A solid is a substance that is hard, ductile, and typically a good thermal and electrical conductor. It has a definite volume and can be formed into many different shapes. It also has a melting point. Let’s review the basic features of a solid and how to identify it in your daily life. What are solids made of? And how can you tell if a solid is a good material for your project?
Solids are hard, malleable, ductile, and usually good electrical and thermal conductors
The metals in the periodic table are the most metallic substances. They are hard, malleable, and ductile and usually have a metallic luster. They are also good conductors of heat and electricity and may be beaten into thin sheets. The best heat and electrical conductors are metals. Nonmetals are colorful, softer, and are not metallic.
They are made of molecules
All solids are composed of molecules and atoms. These atoms are held together by strong intermolecular forces and ionic attraction. The inter-molecular attraction is what holds rocks together. On the other hand, the van der Waals forces that hold atoms in organic molecules together are what hold them together. This is why some substances are more similar than others, and why ice and rock salt are such different materials.
They are arranged in a lattice
A solid is an arrangement of particles that have the same structure. All atoms in a compound share the same environment. This is why the cubic unit cell is the smallest repeating unit of a crystal lattice. Each cubic unit cell contains eight atoms. The center of an atom touches the atoms in the corners of the other six cells. The atoms in a cubic unit cell are one-eighth of the atom.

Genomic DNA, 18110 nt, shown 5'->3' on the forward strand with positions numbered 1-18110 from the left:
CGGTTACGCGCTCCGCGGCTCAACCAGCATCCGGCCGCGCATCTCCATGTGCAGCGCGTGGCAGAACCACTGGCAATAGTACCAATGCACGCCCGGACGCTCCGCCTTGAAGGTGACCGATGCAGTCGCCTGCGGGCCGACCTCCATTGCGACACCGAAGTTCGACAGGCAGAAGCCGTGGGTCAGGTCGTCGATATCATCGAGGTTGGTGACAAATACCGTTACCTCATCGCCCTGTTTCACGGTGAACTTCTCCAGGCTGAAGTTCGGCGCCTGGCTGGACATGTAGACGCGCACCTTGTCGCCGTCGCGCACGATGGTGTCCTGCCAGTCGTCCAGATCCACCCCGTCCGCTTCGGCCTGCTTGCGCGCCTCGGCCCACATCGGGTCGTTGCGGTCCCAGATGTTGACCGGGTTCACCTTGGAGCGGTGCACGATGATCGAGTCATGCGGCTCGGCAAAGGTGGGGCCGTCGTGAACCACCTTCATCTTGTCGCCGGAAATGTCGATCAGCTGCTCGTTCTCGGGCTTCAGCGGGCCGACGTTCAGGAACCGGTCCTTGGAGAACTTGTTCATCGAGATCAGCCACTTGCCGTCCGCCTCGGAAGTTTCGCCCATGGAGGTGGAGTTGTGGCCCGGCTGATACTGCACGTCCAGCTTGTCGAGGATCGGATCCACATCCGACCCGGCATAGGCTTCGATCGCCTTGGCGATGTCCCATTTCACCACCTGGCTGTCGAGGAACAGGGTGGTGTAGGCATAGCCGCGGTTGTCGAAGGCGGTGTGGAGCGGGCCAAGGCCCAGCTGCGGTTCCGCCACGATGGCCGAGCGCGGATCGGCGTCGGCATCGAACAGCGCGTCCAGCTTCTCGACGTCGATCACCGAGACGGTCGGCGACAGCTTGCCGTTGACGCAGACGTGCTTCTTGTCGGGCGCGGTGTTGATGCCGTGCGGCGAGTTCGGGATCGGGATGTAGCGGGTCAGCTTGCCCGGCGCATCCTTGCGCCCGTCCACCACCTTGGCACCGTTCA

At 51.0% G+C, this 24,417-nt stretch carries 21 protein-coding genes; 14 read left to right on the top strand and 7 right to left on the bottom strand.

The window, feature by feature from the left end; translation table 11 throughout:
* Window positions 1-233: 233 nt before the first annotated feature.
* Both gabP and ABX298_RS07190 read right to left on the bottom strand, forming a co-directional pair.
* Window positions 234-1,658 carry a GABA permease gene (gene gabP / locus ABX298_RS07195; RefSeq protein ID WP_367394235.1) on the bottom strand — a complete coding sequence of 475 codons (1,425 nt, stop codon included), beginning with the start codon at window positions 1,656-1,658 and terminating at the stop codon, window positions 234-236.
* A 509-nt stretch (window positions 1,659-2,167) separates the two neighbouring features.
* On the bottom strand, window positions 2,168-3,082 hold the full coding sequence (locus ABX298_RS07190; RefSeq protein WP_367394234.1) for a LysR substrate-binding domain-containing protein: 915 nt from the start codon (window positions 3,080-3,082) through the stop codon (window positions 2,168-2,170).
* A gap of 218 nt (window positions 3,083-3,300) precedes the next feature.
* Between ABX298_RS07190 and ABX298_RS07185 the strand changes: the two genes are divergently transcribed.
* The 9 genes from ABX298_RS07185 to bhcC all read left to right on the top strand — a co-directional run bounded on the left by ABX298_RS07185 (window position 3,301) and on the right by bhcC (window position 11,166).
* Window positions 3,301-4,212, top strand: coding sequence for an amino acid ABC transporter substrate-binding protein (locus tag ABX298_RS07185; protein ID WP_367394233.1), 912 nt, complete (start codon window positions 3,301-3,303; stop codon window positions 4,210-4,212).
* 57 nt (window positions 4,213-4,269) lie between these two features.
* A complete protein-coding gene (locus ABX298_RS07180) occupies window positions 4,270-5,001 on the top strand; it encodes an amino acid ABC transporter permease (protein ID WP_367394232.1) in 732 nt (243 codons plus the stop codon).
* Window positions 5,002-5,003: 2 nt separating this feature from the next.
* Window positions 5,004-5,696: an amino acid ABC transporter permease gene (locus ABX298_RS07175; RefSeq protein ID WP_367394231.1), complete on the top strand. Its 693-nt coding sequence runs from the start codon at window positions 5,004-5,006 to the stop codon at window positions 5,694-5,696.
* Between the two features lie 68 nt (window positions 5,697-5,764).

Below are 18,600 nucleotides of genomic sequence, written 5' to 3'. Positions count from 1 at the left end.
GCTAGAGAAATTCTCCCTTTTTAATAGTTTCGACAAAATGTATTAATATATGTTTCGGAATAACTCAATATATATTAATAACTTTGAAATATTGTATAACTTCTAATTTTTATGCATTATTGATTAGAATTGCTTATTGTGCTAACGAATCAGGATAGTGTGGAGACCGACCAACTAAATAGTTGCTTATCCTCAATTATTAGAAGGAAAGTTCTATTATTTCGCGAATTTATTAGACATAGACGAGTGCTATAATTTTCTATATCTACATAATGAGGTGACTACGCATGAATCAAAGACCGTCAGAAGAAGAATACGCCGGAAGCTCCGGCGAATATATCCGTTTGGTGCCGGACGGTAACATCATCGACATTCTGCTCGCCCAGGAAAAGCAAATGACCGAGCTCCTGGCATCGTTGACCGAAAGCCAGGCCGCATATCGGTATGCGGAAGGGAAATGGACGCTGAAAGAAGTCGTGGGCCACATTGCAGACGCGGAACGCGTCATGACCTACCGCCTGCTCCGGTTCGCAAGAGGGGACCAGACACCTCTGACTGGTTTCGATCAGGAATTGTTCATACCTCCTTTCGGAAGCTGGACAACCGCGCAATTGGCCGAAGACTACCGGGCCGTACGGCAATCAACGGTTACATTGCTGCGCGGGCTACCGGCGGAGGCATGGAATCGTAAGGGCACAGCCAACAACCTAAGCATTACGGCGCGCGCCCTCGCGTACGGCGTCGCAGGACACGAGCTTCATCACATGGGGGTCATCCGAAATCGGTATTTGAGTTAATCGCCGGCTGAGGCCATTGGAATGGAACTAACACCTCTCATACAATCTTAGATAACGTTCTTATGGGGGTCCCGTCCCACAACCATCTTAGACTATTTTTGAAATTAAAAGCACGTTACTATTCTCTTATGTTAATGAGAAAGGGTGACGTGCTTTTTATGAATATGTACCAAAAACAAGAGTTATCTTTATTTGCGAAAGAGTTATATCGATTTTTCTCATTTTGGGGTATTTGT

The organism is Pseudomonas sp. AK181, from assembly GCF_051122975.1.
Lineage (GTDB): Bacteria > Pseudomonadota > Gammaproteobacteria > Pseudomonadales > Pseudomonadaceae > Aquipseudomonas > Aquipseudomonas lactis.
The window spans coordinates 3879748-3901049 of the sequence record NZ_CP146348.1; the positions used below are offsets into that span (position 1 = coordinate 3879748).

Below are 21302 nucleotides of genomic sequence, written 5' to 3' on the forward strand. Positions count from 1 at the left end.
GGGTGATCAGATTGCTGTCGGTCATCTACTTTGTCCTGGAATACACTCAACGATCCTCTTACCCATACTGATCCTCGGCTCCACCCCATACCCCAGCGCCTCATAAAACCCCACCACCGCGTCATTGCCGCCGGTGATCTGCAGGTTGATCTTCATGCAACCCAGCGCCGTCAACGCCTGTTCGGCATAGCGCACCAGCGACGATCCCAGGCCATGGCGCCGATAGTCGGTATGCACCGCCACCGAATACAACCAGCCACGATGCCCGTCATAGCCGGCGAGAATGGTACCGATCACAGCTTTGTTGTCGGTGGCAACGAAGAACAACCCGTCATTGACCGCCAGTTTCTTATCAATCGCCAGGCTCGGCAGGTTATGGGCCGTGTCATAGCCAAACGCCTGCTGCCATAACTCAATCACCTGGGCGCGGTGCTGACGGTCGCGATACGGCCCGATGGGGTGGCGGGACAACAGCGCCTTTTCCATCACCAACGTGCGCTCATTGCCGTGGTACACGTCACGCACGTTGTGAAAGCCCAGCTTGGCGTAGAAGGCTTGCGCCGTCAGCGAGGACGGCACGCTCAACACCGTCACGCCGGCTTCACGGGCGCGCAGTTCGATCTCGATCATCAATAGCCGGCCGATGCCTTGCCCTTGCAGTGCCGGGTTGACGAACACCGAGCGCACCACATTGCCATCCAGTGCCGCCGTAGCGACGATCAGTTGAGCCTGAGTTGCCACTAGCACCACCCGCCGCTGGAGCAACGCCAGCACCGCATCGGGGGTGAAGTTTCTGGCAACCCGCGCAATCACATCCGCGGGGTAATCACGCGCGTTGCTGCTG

They have a melting point
The temperature at which a solid changes to a liquid is called the melting point. Many different substances have a different melting point, including water, butter, and jelly. This activity will help children understand why different substances melt at different temperatures. Using a muffin tin or other transparent container, students can test the melting points of everyday objects. They can also discuss why certain materials melt or become solid when exposed to sunlight.
They are a good electrical and thermal conductor
A solid that is a good electrical and thermal conductor is made of molecules that contribute to their ability to conduct heat. Solids contain free electrons that move from one atom to another, and the energy and charge they carry travels through these molecules. Nonmetals, on the other hand, do not have many free electrons and do not conduct heat well. Asbestos is an example of a nonmetal that conducts heat poorly. Liquids and gases also have molecules that are far apart from each other, and are therefore poor conductors.